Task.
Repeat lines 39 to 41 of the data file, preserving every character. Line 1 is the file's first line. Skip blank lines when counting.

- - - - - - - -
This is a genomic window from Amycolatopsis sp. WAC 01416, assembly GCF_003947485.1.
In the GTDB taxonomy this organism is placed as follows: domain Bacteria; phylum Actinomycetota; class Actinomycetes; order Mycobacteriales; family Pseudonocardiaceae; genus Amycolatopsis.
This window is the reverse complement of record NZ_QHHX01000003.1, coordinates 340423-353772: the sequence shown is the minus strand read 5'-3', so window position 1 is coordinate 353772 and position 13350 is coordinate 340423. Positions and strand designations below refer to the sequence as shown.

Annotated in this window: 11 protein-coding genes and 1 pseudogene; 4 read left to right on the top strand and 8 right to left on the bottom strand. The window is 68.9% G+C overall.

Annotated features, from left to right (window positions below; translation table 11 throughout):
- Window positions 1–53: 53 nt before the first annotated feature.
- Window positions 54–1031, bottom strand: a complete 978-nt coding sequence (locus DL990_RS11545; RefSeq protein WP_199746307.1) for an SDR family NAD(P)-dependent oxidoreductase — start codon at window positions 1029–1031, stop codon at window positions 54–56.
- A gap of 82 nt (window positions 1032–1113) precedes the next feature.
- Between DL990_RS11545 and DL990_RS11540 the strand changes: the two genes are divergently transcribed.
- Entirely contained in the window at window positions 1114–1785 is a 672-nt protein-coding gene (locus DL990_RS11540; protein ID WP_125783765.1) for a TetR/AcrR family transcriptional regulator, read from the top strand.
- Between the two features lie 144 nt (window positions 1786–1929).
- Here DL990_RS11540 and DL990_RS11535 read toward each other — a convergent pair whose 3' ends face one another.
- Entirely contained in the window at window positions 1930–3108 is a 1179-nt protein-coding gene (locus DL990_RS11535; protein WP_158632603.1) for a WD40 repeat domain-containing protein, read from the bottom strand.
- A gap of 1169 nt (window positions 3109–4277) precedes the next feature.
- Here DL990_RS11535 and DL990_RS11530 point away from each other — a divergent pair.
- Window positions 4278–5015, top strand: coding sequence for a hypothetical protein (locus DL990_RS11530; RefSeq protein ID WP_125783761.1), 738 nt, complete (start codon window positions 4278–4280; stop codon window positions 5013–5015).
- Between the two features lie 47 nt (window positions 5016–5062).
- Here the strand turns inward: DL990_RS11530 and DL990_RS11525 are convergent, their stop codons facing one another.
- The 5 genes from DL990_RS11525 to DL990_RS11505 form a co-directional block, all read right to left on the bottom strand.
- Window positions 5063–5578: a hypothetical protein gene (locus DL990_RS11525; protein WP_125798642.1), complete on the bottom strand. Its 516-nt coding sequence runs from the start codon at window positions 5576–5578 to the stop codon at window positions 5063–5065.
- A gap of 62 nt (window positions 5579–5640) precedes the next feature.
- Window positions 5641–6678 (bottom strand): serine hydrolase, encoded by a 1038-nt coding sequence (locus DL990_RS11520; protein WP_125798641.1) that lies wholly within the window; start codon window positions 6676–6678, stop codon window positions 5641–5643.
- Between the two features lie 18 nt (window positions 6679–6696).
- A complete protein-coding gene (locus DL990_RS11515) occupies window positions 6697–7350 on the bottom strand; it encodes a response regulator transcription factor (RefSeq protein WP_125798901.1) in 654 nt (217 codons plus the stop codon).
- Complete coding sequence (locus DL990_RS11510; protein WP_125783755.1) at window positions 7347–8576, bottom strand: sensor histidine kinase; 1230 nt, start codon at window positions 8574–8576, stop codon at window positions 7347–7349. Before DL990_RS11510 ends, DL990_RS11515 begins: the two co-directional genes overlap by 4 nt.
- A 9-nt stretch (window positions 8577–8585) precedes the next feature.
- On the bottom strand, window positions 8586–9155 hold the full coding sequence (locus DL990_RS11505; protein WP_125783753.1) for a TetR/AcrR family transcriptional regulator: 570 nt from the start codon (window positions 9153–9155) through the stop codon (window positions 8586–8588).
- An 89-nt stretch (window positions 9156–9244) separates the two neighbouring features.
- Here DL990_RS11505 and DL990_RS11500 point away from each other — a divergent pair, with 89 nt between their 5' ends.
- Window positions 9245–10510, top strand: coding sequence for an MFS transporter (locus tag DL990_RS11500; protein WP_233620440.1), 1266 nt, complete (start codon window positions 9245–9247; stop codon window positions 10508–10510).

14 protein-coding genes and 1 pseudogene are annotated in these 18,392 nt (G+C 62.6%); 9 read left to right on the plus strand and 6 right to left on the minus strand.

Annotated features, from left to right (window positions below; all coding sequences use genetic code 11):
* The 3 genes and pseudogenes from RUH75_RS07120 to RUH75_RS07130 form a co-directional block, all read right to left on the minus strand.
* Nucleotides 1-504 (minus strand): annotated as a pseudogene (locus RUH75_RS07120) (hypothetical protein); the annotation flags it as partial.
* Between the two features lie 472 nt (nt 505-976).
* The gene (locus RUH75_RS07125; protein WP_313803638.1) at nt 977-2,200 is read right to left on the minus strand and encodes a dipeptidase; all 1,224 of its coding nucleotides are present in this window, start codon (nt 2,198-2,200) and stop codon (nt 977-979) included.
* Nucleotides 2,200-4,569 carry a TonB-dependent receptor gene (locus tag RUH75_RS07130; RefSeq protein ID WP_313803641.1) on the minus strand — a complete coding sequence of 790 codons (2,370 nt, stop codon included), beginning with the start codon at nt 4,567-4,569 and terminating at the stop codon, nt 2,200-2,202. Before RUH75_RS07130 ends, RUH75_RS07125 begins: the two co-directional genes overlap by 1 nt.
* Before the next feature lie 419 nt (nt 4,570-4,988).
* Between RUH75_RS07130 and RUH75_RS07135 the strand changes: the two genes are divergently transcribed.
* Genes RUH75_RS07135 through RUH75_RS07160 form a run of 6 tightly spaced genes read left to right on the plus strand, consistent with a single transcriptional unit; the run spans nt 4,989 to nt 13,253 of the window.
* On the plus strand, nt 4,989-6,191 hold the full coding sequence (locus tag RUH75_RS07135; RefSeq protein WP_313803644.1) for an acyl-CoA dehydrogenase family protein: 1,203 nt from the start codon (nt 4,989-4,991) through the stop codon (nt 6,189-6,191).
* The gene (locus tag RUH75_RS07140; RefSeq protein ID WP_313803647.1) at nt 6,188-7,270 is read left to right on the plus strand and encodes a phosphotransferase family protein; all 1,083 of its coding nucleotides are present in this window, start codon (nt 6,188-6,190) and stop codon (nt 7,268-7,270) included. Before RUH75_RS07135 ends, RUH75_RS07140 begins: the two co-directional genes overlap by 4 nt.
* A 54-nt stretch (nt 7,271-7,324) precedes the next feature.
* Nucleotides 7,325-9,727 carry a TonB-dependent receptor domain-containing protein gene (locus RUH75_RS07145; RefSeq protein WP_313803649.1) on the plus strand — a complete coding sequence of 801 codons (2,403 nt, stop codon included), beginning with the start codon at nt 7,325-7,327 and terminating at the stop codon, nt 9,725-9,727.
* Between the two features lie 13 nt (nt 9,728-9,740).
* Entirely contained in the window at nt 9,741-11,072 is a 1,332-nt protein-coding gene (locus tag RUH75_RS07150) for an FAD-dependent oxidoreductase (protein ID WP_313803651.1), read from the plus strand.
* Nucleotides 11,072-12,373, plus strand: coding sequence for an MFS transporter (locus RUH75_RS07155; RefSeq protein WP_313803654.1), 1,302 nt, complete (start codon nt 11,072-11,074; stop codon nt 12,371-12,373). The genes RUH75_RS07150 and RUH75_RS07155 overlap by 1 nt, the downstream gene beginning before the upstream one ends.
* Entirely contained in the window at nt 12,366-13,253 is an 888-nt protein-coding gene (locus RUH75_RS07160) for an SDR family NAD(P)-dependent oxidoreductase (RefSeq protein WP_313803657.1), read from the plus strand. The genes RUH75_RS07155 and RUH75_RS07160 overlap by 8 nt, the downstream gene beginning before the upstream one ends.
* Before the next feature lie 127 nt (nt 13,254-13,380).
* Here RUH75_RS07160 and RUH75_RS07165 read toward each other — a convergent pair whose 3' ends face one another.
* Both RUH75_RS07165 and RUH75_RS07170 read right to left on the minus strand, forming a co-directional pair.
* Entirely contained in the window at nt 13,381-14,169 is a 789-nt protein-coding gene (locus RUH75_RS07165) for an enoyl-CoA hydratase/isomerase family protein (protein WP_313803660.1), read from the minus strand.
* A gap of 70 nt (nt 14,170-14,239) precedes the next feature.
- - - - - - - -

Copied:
* Between RUH75_RS07130 and RUH75_RS07135 the strand changes: the two genes are divergently transcribed.
* Genes RUH75_RS07135 through RUH75_RS07160 form a run of 6 tightly spaced genes read left to right on the plus strand, consistent with a single transcriptional unit; the run spans nt 4,989 to nt 13,253 of the window.
* On the plus strand, nt 4,989-6,191 hold the full coding sequence (locus tag RUH75_RS07135; RefSeq protein WP_313803644.1) for an acyl-CoA dehydrogenase family protein: 1,203 nt from the start codon (nt 4,989-4,991) through the stop codon (nt 6,189-6,191).